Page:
For instance, we know that there were three Archangels mentioned, Michael, Gabriel, and the one who became Satan the Devil. There were the three sons of Noah, and they became the progenitors of the entire human race. From them came the various races of human beings.

There were three Patriarchs, Abraham, Isaac, and Jacob. They form the complete basis for the children of Israel. There are three major prophets: Isaiah, Jeremiah, and Ezekiel. We tend to take those three books together.

Jesus had four sets of three disciples who became Apostles. And He had three (one set of three) to be special to Him: Peter and James and John—the two sons of Zebedee. They formed a nucleus of the New Testament church.

We also know there are three major virtues: love, faith, and hope. The process of salvation is in three parts: justification, sanctification, and glorification. Jesus was in the heart of the earth three days and three nights (72 hours). That was the whole of the time that He was there. It was complete.

I am sure that I have missed a great number of sets of three in the scriptures, but the point is that things in threes tend to symbolize a whole and complete thing—process, group, work, or whatever. The idea is of completeness.

Today, I want to draw our attention to another set of three. It is one I have not mentioned yet today. And this one is in the book of Revelation. This set of three is what is known as the Three Angels of Revelation 14:6-13.

I have not given a prophecy sermon in a while, and I thought I would give one this time. I have been thinking about this particular passage for some time, but have been deep into another series, so I could not get to it until now.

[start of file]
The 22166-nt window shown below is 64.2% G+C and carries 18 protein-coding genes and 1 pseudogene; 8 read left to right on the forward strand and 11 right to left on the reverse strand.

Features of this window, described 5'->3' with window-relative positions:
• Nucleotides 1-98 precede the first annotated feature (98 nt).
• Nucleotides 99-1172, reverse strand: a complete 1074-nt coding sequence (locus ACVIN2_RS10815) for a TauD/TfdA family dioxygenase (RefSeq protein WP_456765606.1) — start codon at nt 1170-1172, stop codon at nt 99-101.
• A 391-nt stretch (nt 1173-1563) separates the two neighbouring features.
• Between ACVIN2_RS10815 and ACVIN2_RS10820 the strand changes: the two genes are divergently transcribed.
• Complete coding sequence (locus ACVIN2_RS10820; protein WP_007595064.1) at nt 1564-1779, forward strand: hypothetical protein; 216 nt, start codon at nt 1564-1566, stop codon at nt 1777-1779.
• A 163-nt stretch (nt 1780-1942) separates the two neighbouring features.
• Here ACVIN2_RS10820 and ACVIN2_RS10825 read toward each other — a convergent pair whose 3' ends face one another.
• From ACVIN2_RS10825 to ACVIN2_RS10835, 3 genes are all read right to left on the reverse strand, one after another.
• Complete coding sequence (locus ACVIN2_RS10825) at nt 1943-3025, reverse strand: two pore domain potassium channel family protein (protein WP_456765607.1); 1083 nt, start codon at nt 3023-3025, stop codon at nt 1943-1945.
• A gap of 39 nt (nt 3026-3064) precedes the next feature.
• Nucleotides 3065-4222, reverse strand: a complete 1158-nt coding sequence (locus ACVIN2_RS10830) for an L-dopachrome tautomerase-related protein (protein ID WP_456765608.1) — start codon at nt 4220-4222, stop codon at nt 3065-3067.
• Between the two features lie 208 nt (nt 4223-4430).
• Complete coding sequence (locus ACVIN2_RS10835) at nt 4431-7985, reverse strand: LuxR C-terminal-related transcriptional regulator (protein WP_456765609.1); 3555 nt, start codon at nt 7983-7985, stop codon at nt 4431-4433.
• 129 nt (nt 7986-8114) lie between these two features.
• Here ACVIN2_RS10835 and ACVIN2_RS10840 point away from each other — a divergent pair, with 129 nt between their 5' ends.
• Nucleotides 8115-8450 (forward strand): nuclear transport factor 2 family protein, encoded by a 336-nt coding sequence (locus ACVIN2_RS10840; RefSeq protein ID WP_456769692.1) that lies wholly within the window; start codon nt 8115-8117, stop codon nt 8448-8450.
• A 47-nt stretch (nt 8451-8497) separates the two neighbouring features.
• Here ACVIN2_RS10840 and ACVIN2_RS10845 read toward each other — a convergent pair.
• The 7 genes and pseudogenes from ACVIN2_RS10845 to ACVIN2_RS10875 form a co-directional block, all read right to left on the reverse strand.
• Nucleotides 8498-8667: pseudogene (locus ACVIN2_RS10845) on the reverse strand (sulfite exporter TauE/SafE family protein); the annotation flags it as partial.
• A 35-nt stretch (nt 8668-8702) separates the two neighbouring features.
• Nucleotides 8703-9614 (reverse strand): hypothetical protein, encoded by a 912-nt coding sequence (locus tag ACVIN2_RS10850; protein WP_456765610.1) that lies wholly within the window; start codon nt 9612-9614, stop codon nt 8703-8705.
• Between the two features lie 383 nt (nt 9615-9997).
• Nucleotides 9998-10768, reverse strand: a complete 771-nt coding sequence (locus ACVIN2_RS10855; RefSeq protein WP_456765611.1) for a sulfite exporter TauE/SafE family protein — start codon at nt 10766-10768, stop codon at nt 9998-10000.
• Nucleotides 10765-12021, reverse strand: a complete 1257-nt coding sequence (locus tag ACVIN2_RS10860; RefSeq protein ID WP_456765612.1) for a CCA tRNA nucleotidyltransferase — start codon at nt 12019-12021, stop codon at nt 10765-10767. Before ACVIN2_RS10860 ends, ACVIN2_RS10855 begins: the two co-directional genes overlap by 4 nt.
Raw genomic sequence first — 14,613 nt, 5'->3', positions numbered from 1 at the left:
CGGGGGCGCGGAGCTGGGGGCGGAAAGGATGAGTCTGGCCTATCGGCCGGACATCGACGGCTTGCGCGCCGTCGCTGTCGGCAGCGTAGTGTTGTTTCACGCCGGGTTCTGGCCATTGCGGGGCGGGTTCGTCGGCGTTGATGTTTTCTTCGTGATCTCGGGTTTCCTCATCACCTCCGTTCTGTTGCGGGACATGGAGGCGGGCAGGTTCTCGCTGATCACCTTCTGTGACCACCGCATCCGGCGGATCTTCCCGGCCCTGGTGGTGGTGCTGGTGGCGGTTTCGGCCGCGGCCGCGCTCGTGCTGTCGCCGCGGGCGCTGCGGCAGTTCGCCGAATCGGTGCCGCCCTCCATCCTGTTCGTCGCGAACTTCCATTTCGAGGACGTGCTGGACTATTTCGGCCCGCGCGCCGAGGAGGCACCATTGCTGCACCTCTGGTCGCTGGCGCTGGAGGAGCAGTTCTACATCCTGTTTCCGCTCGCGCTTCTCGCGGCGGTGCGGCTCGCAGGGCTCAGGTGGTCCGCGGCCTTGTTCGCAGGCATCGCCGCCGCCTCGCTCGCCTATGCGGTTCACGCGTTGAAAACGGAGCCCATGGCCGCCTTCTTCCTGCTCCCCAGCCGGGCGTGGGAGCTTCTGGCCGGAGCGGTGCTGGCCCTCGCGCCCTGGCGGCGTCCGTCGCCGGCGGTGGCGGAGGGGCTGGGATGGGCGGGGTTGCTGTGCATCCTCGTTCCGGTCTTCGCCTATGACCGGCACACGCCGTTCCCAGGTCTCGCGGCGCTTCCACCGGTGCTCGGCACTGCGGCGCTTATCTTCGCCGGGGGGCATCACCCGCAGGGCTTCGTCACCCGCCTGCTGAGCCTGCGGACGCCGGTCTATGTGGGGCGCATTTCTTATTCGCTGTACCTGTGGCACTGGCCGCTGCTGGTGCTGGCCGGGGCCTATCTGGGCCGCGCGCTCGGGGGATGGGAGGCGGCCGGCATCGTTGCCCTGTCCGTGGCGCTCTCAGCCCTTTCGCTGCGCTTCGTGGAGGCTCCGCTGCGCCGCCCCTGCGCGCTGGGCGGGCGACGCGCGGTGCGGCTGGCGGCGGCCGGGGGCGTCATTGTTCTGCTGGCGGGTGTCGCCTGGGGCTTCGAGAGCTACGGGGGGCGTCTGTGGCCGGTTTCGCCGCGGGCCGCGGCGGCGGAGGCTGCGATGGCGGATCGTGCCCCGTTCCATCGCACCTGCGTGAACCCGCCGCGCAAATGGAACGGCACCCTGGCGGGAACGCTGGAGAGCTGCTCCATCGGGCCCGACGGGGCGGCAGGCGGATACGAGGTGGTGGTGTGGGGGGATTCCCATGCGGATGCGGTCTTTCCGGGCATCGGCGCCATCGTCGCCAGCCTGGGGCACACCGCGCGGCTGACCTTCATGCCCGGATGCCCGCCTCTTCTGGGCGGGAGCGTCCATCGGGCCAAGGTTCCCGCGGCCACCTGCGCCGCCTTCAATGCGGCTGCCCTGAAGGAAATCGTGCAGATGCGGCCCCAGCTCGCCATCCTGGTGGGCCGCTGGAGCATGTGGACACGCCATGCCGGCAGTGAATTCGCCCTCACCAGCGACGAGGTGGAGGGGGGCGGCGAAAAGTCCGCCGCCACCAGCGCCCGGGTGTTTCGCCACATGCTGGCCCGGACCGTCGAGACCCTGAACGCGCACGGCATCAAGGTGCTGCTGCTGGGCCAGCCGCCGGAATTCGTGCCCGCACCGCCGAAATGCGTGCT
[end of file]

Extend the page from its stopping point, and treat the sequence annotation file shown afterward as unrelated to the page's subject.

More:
(By the way, this opportunity came up to speak today because we rearranged the speaking schedule to give my dad the opportunity to speak first in the new building.)

So, we are going to look into these three angels, and their messages, however, not to the degree that we went into the Two Witnesses. I do not want this to become like that at all. This is just a stand alone sermon.

What I want to do is to use this as an example of prophecy in general, and help us to understand the process of looking at these things, understanding them, interpreting them, and coming to a conclusion about certain prophecies.

This sermon may disturb you because we will not come to any conclusions today. But, I want this to be a learning example of how I believe that we need to look at prophecy so that we do not get bogged down by being too dogmatic about something and find out that we are wrong, leading people astray in the meantime.

There are probably many interpretations of this passage: Revelation 14:6-13. But, I have narrowed the choices down to three to keep it simple, and because I think that these three are the only plausible fulfillments.